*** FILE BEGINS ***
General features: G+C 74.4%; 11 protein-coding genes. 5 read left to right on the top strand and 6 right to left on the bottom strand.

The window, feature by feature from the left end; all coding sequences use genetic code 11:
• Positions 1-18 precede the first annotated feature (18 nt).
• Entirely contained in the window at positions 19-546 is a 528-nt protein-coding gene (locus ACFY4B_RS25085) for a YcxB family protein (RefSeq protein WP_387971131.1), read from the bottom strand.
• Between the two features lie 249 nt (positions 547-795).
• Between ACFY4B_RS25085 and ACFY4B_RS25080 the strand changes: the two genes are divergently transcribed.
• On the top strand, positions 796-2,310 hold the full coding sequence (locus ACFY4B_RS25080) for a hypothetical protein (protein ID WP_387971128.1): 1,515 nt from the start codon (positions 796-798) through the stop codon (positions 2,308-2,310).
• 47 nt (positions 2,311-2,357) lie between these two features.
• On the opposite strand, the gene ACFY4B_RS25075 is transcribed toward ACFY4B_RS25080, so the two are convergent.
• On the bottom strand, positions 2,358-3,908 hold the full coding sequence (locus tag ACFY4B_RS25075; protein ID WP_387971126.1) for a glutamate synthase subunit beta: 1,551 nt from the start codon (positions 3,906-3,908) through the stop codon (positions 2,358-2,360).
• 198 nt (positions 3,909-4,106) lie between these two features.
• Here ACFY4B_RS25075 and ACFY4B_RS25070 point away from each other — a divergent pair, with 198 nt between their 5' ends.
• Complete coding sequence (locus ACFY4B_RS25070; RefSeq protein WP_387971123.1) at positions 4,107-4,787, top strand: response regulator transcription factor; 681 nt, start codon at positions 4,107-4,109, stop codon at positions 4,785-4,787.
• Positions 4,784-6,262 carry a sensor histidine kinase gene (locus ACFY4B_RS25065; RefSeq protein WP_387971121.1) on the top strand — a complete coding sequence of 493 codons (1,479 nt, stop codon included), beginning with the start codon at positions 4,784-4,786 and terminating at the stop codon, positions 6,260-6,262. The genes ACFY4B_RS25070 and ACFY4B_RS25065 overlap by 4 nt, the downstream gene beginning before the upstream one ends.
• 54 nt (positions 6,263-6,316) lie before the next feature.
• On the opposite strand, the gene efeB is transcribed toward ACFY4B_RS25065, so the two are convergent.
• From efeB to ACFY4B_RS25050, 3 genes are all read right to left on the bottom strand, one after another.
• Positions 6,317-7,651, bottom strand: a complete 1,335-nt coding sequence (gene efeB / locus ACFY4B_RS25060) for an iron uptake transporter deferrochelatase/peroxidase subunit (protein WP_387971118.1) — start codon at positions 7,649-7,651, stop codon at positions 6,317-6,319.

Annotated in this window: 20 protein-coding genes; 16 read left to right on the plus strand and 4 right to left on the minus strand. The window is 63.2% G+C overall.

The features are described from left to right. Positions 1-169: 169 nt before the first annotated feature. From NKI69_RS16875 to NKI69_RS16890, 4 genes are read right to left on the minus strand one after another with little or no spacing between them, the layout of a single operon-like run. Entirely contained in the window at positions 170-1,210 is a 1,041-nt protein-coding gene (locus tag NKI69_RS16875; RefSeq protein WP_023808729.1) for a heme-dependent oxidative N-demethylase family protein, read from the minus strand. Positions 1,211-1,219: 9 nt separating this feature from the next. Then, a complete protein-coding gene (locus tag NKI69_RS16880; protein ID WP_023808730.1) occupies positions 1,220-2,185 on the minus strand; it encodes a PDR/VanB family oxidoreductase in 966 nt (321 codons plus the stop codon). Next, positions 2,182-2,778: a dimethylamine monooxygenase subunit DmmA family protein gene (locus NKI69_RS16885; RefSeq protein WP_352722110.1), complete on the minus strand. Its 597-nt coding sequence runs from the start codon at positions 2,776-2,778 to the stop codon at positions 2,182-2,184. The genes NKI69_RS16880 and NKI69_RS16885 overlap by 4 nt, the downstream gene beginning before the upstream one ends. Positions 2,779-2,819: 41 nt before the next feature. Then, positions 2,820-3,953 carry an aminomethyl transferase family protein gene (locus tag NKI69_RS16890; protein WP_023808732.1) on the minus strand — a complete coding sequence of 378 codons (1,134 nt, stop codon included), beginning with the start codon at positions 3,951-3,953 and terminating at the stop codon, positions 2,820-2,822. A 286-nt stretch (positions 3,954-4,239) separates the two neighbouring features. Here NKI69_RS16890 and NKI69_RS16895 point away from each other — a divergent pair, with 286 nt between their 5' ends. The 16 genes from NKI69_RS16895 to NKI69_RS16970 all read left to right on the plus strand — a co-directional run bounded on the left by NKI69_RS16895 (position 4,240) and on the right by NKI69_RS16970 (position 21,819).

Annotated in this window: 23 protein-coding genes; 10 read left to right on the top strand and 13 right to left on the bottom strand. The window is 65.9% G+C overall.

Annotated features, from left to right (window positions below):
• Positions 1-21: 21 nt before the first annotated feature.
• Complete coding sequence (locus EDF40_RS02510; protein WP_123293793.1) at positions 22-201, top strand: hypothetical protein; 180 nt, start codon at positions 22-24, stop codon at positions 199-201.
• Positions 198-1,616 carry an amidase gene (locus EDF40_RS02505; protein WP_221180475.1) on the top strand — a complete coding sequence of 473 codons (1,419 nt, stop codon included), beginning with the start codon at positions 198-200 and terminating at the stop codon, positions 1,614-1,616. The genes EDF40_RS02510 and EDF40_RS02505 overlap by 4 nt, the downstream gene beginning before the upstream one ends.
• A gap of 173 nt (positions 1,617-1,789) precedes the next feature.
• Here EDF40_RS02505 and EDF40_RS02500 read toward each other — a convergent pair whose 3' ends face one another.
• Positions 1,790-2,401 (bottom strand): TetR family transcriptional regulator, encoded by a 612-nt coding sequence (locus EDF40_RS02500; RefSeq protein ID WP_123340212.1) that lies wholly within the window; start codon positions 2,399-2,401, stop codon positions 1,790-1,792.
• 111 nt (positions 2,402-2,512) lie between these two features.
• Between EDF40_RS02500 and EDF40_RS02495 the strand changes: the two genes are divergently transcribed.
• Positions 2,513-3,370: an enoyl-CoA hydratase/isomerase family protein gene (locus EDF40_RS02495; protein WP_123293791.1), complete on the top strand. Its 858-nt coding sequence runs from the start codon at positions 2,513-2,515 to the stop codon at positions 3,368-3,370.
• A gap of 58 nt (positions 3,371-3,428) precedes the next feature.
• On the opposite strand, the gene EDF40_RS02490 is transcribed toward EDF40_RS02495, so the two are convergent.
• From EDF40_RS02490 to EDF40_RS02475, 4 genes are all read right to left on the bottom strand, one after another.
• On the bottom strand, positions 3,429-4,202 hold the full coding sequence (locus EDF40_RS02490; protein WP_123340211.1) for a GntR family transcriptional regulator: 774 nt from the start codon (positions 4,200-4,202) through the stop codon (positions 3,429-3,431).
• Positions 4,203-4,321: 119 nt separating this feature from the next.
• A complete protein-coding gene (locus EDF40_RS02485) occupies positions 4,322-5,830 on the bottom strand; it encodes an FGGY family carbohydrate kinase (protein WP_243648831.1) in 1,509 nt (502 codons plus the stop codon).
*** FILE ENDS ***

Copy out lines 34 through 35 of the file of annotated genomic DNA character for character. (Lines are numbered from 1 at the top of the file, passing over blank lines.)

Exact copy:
• From EDF40_RS02490 to EDF40_RS02475, 4 genes are all read right to left on the bottom strand, one after another.
• On the bottom strand, positions 3,429-4,202 hold the full coding sequence (locus EDF40_RS02490; protein WP_123340211.1) for a GntR family transcriptional regulator: 774 nt from the start codon (positions 4,200-4,202) through the stop codon (positions 3,429-3,431).